on May 9, 2013
If your someone like myself your a skeptic when it comes to anything religious. I'm an ex-christian brought about by some very bad experiences in my youth which caused me to search for a different path. Many years later I got involved in Tai Chi, and talking with my Sifu we got onto the topic of this. I figured I would buy it and give it a read. It was something that showed to me that if only I had found this knowledge 20 years ago life would have been far easier. But even now it just gives you a way of looking at things that calms your mind and brings about ways of dealing with life's inconsistencies more easily. Coupled with my Tai Chi training I have found life to be much more easily dealt with and I am much harder to come to anger.
For any person from any religion this is a great read, not to try and steer a person from their path but to offer other options of looking at the world to better understand it and yourself. Because from what I have found the more options a person has to view the world from, the far easier it is get through it with less stress, and more success!
on April 26, 2002
As Mitchell admits, he doesn't read Chinese. Instead of calling this a "translation," he calls it an "English version." But why would you want to read a loose English paraphrase by someone who can't read either the original or the early Chinese commentaries on it when you could read a translation by any one of a number of gifted and insightful scholars?
The standard defense of a "version" like Mitchell's is that he has some special insight into the text that entitles him to interpret it. But the danger of an interpretation like Mitchell's is that it projects modern Western preconceptions onto the Tao Te Ching instead of allowing us to be challenged by the powerful, paradoxical, and even frightening original text. In fact, Mitchell projects Zen Buddhist and New Age ideas into his "interpetation." (And, No, Zen Buddhism is not the same as Taoism, any more than Catholicism is the same as Judaism.) Someone who actually reads the original Classical Chinese, and is familiar with the historical and cultural context in which the text was composed is much more likely to be insightful about the text. Another common comment is that someone like Mitchell doesn't get lost in boring scholarly stuff. But there are plenty of exciting, fun to read translations by people who can actually read the original. The first Tao Te Ching translation I read was by D.C. Lau. He was a truly great scholar, but his translation is very elegant and very readable. Other terrific translations by people who actually know the "text and context" include those by Victor Mair, Robert Henricks, and Philip J. Ivanhoe. (Ivanhoe's translation is available both as a separate book, and as part of the anthology he co-edited, Readings in Classical Chinese Philosophy.)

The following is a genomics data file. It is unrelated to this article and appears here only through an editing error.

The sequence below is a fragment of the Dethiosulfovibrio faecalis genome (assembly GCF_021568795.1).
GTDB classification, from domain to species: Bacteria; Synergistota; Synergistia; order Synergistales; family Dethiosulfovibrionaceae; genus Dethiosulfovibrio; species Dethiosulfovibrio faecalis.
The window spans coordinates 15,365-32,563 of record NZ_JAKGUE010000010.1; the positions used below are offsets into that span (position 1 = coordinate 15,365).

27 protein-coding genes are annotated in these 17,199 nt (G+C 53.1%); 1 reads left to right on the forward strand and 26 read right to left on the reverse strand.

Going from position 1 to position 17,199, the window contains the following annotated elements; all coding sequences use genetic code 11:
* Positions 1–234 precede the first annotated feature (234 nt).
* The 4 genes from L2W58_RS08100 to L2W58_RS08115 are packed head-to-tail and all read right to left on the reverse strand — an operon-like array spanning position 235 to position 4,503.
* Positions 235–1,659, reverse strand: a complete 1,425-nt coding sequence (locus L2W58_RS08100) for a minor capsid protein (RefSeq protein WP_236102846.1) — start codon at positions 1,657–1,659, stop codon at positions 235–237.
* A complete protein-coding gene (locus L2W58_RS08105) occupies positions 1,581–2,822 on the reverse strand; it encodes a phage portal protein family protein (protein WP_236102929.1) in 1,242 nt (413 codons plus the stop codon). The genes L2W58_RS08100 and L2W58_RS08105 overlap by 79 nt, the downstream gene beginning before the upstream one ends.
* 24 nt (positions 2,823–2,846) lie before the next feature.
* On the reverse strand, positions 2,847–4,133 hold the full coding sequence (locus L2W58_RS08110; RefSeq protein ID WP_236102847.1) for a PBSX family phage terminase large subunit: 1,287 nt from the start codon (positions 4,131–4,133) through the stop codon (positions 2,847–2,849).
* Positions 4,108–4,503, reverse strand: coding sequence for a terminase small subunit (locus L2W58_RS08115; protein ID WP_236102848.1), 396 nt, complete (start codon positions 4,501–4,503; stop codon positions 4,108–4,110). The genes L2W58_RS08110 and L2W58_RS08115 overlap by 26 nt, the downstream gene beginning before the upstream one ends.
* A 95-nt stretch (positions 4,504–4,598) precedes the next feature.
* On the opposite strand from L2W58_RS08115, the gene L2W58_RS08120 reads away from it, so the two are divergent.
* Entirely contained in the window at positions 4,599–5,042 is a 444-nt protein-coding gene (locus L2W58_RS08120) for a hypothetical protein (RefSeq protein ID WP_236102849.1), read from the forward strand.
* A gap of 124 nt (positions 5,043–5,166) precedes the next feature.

Oh, and the "editorial review" that Amazon lists above is actually not a review of Mitchell's translation at all. (There is no way to report that using their "corrections" button.)
on September 12, 2002